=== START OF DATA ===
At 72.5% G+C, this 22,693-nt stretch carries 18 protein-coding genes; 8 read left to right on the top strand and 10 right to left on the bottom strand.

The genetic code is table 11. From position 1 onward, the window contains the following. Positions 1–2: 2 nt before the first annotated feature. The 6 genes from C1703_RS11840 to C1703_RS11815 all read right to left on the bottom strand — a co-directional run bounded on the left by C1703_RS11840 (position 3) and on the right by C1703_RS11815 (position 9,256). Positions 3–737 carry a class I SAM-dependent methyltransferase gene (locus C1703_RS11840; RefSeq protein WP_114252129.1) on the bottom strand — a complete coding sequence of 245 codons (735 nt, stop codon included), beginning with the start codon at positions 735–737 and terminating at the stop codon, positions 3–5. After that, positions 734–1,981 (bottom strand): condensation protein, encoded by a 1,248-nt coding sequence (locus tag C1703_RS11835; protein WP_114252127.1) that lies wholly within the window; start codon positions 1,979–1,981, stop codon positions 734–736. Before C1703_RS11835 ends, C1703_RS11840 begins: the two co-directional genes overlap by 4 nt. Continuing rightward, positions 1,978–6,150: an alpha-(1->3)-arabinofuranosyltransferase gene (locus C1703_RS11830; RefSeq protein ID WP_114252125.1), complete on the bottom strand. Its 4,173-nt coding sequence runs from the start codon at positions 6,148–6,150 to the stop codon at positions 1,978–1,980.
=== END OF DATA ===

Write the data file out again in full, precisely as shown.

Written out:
At 72.5% G+C, this 22,693-nt stretch carries 18 protein-coding genes; 8 read left to right on the top strand and 10 right to left on the bottom strand.

The genetic code is table 11. From position 1 onward, the window contains the following. Positions 1–2: 2 nt before the first annotated feature. The 6 genes from C1703_RS11840 to C1703_RS11815 all read right to left on the bottom strand — a co-directional run bounded on the left by C1703_RS11840 (position 3) and on the right by C1703_RS11815 (position 9,256). Positions 3–737 carry a class I SAM-dependent methyltransferase gene (locus C1703_RS11840; RefSeq protein WP_114252129.1) on the bottom strand — a complete coding sequence of 245 codons (735 nt, stop codon included), beginning with the start codon at positions 735–737 and terminating at the stop codon, positions 3–5. After that, positions 734–1,981 (bottom strand): condensation protein, encoded by a 1,248-nt coding sequence (locus tag C1703_RS11835; protein WP_114252127.1) that lies wholly within the window; start codon positions 1,979–1,981, stop codon positions 734–736. Before C1703_RS11835 ends, C1703_RS11840 begins: the two co-directional genes overlap by 4 nt. Continuing rightward, positions 1,978–6,150: an alpha-(1->3)-arabinofuranosyltransferase gene (locus C1703_RS11830; RefSeq protein ID WP_114252125.1), complete on the bottom strand. Its 4,173-nt coding sequence runs from the start codon at positions 6,148–6,150 to the stop codon at positions 1,978–1,980.